Michael Chabon’s Pulitzer Prize-winning novel, “The Amazing Adventures of Kavalier & Clay,” is a generous journey through the rise and fall of the Golden Age of comic books. It is a history lesson of the highest order: it’s informative but it’s also a humorous and richly entertaining read.
More than the world of comic books, the novel stretches from Prague to Antarctica to the top of the Empire State Building. It includes Jewish mysticism, secrets of escape artists, vaudevillian characters such as the Mighty Molecule and historical figures like Salvador Dali and Gov. Al Smith.
Chabon excels at this kind of literary juggling of vivid, off-the-wall characters and outrageous events, but his true talents lie with depictions of youthful, manic energy.
The title characters are but teenagers when they come up with the Escapist, a comic book hero who frees people from the shackles of oppression. They both desire to make money, but for different ends. Sammy Clay (nee Klayman) is more of a schemer than an artist, his mind full of plots, a deep knowledge of comic books and wild dreams that comics are his ticket to freedom from Brooklyn. His cousin Josef Kavalier, a recent escapee from German-occupied Prague, buys into Sammy’s dreams, wanting money to buy his family’s passage to America.
The cousins experience so many wonderful adventures that Chabon’s sentences overflow with energy. In this example, Chabon captures a feel for New York City and the immigrant’s sense of hope:
“The whole morning, the rattling ride through the flickering darkness under the East River, the updraft of Klaxons and rising office blocks that had carried them out of the subway station, the ten thousand men and woman who immediately surrounded them, the ringing telephones and gum-snapping chitchat of the clerks and secretaries in Sheldon Anapol’s office, the sly and harried build of Anapol himself, the talk of sales figures and competition and cashing in big, all this had conformed so closely to Joe’s movie-derived notions of life in America that if an airplane were now to land on Twenty-fifth Street and disgorge a dozen bathing-suit-clad Fairies of Democracy come to award him the presidency of General Motors, a contract with Warner Bros., and a penthouse on Fifth Avenue with a swimming pool in the living room, he would have greeted this, too, with the same dreamlike unsurprise.”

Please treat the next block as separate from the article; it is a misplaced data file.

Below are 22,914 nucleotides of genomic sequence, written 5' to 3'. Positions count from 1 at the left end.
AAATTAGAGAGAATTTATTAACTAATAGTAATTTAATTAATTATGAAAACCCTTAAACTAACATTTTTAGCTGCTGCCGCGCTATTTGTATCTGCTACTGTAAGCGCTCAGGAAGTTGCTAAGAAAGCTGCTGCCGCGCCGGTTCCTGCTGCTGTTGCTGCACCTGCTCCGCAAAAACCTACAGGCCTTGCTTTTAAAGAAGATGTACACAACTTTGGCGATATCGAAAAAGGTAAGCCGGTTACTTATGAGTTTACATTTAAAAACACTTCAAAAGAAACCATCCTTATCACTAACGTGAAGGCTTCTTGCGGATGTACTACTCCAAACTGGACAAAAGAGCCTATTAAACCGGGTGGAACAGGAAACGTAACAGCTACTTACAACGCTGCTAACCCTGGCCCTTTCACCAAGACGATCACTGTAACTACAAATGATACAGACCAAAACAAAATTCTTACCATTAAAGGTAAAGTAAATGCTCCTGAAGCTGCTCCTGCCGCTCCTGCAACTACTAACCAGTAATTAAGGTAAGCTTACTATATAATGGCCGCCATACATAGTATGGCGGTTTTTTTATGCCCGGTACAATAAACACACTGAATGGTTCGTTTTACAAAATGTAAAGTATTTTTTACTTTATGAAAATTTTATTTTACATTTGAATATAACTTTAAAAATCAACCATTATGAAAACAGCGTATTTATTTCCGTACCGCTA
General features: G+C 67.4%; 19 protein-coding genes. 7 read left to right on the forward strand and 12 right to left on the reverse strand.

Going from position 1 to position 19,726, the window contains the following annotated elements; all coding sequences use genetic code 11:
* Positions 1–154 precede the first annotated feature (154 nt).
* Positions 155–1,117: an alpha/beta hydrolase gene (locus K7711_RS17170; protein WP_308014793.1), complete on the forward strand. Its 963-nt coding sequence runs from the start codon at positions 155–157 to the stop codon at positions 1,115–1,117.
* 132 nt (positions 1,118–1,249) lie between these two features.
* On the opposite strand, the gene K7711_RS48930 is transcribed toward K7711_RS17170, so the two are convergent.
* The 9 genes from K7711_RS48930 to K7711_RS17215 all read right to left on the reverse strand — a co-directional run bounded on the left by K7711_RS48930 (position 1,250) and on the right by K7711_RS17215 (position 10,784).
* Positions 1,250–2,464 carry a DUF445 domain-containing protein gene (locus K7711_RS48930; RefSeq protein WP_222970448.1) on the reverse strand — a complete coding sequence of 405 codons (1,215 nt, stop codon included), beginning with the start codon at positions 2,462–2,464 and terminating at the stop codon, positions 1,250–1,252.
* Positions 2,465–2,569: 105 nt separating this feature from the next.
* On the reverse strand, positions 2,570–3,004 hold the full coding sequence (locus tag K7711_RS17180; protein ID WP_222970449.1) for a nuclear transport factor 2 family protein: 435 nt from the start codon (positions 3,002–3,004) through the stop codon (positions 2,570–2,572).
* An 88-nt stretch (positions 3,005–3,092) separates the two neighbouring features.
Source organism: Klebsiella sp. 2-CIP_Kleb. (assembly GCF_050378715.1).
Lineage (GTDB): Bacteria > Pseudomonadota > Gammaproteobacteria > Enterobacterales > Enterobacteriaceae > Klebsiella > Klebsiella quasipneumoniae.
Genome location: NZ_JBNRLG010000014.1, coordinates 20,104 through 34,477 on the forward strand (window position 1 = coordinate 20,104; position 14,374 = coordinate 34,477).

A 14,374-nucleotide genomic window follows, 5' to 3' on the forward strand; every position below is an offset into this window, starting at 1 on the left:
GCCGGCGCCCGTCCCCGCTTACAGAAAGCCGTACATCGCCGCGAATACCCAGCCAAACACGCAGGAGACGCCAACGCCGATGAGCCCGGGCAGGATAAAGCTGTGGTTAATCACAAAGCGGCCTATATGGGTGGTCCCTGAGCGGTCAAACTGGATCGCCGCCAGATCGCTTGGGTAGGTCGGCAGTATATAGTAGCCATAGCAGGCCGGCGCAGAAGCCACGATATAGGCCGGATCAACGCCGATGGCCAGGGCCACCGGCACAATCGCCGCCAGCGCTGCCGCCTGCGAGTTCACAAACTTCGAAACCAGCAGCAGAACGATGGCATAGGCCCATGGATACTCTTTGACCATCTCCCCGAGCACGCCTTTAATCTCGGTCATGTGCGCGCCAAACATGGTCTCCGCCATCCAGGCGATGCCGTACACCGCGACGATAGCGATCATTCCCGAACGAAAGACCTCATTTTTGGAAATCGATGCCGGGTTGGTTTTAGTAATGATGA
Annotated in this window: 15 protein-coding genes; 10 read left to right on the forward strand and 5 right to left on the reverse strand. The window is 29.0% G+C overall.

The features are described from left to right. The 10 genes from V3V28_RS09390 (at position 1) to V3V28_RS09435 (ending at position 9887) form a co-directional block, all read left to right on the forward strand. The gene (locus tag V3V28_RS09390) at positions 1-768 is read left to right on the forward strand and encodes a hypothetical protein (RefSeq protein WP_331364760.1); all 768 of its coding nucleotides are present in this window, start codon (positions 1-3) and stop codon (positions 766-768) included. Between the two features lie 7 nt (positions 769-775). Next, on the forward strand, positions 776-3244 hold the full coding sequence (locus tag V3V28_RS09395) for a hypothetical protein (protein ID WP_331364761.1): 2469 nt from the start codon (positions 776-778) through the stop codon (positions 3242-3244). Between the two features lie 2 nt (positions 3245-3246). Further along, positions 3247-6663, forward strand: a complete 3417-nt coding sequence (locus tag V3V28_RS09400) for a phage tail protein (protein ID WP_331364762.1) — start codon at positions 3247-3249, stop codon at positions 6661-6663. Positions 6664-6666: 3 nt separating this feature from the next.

Chabon’s writing is lyrical and evocative, such as “gum-snapping chitchat,” but his words sometimes betray his slight of hand and draw attention away from the story. For example, in one scene Josef doesn’t roll a cigarette, he “prestidigitated a perfect cylinder.”
Nonetheless, bringing together Kavalier and Clay allows Chabon to examine greater themes such as the immigrant experience, the promise of the American dream, and the modernist diffusion of high and low culture. Josef, for example, was educated at The Academy of Fine Art in Prague, whereas Sammy sold things such as shoelaces, seeds and candy bars door-to-door since the age of 6. Together they create comic books that are often, especially by Anapol, referred to as trash, though the Escapist and their other titles are recognized as standing out from the rest.
Set against the backdrop of World War II, the cousins’ adventures take on greater importance – showing the vital creativity of Jews in America at a time when Hitler was intent upon killing all Jews.
This importance points to one of the weaknesses of the novel, the uneven treatment of Josef and Sammy in the latter parts of the book. Though the title suggests the novel will be about both Josef and Sammy, it may be the nature of story telling to allow only one main character.
As suggested by the name Kavalier, Josef’s story is more of a hero’s tale, filled with urgency and romantic drama. After all, he wants money to save his family from Hitler. His story is even mystical in his connection to the ancient Golem of Prague. And unlike Sammy, he confronts the futility of his creativity, recognizing that defeating Hitler in the plots and pictures of comic books does nothing to stop the Nazis. He signs up to fight in the war.
Sammy’s story lacks that kind of narrative sweep, but he still has moments of heartbreaking drama, especially in Chabon’s sensitive portrayal of him as a young man filled with wonder and fear at his own homosexuality. However, Sammy’s issue with his sexuality doesn’t seem to be resolved even though it seems to be one of the most important aspects of his life. He never comes to terms with his sexuality as an adult. Rather, it seems Chabon is using his sexuality as a pre-text to include information about a 1954 Senate committee on the role of comic books in juvenile delinquency. Though this information is interesting in terms of art and government censorship, it lacks the same dramatic energy as Kavalier’s story.
Nonetheless, Chabon shows himself moving in a wonderful direction with his fiction, with broader landscapes, long time periods and an adherence to historical realities.
Through the rise and fall of the Golden Age of comic books, Chabon shows us the joys and limits of creativity, the difference between art and real life, and the enduring human dilemma between duty and the desire to escape.